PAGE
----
R. Lee Lyman


A primary research interest concerns the mammalian faunal history of Washington state and adjacent areas (Oregon, Idaho). Generally I seek to discern the biogeographic history of individual taxa, the morphological (chronoclinal) history of individual taxa, and the paleoclimatic implications of biogeographic and size change of species. My research demands knowledge of taphonomic and quantitative issues as well as a diverse set of analytical techniques and biological and ecological principles and concepts. These are topics that my students learn if they have an interest in zooarchaeology.

Nearly as important as the first, since the late 1980s I have explored the implications of zooarchaeological research in particular and paleozoological research in general for conservation biology and wildlife management. I have published widely on this topic, including several case studies in biological conservation journals, as well as two books (one authored, one co-edited). Students under my direction are beginning to apply analytical tools developed in paleozoology such as analysis of ancient DNA and trace-element analysis to paleo-mammalian remains with conservation implications driving their research. I suspect this will become a common-place research tactic as long-curated collections are revisited with new analytical techniques in hand.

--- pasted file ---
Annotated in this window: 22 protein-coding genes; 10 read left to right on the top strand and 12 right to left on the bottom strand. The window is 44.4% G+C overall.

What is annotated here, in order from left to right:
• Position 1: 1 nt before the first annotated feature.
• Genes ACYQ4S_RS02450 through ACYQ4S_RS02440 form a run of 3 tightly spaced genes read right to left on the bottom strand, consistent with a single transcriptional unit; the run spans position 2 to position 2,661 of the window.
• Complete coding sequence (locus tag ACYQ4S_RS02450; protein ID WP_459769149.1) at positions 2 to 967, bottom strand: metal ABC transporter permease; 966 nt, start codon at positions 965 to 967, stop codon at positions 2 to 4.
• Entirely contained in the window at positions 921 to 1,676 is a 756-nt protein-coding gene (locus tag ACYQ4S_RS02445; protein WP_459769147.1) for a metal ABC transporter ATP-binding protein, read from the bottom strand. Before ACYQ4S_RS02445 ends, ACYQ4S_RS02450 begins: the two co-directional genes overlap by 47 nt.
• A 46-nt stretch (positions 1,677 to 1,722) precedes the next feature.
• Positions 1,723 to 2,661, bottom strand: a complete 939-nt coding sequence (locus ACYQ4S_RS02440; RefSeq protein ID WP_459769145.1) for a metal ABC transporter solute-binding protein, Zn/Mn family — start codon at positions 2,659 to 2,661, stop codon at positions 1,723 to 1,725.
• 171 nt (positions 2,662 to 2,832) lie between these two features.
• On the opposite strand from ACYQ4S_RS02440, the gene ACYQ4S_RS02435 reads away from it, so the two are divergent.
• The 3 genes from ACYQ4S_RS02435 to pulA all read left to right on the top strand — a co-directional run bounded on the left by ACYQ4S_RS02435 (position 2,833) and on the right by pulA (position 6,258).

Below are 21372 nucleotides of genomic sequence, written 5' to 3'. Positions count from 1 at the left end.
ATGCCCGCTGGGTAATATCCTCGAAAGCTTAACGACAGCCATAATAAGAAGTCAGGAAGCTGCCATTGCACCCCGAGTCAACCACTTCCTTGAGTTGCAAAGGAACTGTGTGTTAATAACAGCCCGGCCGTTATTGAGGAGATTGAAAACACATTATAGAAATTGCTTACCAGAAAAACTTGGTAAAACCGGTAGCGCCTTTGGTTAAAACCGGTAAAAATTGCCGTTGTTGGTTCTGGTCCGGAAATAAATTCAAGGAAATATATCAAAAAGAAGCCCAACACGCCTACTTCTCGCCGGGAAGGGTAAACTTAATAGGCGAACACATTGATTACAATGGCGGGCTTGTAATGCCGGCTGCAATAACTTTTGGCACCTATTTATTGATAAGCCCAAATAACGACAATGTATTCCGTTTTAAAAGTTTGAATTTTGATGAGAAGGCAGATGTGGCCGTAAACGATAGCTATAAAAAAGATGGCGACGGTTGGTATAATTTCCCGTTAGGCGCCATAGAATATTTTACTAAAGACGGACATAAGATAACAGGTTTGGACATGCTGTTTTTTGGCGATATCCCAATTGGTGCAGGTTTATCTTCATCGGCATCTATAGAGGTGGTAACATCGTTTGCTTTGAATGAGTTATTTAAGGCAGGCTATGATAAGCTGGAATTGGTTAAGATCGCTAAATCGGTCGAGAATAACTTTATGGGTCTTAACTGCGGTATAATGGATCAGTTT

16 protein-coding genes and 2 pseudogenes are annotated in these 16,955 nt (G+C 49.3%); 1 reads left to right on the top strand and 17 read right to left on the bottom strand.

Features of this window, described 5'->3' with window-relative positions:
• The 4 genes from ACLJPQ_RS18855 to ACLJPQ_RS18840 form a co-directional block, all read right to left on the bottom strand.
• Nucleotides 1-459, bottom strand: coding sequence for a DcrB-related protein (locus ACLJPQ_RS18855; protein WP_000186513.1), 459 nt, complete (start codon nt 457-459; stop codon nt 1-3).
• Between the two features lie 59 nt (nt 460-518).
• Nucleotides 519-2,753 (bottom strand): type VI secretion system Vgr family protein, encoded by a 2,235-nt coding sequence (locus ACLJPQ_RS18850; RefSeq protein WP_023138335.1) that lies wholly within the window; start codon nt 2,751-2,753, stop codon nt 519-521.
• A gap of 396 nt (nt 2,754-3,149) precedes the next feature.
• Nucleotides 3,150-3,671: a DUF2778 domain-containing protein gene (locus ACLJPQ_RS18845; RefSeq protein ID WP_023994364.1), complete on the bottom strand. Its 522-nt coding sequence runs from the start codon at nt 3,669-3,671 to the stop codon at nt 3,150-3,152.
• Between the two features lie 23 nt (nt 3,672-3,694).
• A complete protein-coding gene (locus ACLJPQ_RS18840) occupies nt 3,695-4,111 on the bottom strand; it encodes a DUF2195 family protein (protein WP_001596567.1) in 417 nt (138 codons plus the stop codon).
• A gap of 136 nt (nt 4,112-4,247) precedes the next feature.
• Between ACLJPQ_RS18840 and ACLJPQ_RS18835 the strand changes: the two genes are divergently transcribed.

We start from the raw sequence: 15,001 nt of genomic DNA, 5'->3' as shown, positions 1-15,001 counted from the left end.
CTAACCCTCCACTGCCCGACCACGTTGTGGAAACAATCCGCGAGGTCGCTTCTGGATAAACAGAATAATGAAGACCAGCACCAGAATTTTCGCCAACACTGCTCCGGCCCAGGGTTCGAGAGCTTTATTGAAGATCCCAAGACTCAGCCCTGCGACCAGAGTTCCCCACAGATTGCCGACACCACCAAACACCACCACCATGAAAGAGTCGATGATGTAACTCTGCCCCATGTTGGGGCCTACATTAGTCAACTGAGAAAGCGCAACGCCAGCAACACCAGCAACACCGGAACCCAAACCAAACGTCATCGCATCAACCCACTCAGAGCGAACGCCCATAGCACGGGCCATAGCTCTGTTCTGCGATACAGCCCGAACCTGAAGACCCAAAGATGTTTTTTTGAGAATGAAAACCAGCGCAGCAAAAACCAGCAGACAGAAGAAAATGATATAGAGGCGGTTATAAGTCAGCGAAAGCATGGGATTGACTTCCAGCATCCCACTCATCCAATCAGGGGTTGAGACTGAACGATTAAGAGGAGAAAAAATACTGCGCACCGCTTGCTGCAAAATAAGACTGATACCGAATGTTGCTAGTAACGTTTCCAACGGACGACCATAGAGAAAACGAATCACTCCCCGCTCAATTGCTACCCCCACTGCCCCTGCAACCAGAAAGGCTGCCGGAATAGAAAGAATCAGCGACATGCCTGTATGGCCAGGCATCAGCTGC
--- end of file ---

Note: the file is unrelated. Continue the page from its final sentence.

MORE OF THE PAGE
A third research interest concerns the epistemology and history of Americanist archaeology. As of 2008, this aspect of my research is winding down, though I continue to teach the history of archaeology and of biological anthropology as part of the required graduate curricula. Other research interests include the modification and application of Darwinian evolutionary theory to cultural, particularly archaeological, phenomena.